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Mar 7, 2011 05:54 AM

What to stuff when grape leaves are out of season?

Is there a leaf that you can buy in northern climates and stuff?

Other than cabbage, which imparts a distinctive flavor.

Can you stuff any of the lettuces?

I'm talking middle eastern style stuffed grape leaves. I could stuff zucchinis or peppers. and I would kill for zucchini flowers to stuff (I'll even schlep to Union Square for them this summer). What I want to know is whether anyone has stuffed anything like Boston lettuce, and whether it worked.

I know that you can buy grape leaves in jars, but, even setting the saltiness aside, the effect is very different than fresh.

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  1. Chard? I've never tried it, but I'd think it'd work better than a raw lettuce leaf. It's pretty flexible even when raw, but the recipes I've seen for stuffing it call for it to be cooked, I think.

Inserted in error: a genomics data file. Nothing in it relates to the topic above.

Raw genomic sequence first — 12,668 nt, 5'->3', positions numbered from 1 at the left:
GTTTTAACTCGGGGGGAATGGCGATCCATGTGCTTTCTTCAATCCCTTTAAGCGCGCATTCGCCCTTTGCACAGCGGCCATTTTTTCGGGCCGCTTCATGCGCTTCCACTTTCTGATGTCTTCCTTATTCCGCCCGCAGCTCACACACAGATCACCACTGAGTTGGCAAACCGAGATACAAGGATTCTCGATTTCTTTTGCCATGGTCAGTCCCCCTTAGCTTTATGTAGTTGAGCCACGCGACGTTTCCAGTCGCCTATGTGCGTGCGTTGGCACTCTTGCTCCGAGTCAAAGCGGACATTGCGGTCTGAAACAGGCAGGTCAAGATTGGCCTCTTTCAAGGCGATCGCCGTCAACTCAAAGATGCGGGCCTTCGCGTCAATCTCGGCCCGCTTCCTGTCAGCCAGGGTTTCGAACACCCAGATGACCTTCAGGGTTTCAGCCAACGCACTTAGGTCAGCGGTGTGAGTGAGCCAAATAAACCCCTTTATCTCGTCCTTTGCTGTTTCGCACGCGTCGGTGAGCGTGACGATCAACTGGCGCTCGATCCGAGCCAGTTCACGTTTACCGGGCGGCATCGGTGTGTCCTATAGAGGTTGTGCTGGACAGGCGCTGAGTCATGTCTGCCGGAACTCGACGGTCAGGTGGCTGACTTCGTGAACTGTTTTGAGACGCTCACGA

1. Savoy cabbage has a more delicate flavor and may not impart the qualities you dislike in regular cabbage. (It's definitely less cabbage-y, which is why I prefer it in vegetable soups - lets the sweetness of other vegetables come through).

      1. Chard is a good idea but it can be delicate. I would try Kale as the leaf is stronger but is tasty even if only lightly cooked (such as sauted) and doesn't lose shape like chard. Although it is very curly and you may have trouble taming it. I recently had stuffed veggies at Ima restaurant and they had a stuffed onion, which was amazing. She took a layer of a large onion and stuffed it and then rolled it closed envelope style. It was really good-a nice change from the usual zucinni, cabbage, grape leaves etc... I am definitely going to try that. I assume she blanched the onion round first to soften it but i'm not sure.

        1. Black kale. Corn husks. Banana leaves. Radichio leaves.

          1. Shiso -- Japenese geranium leaves.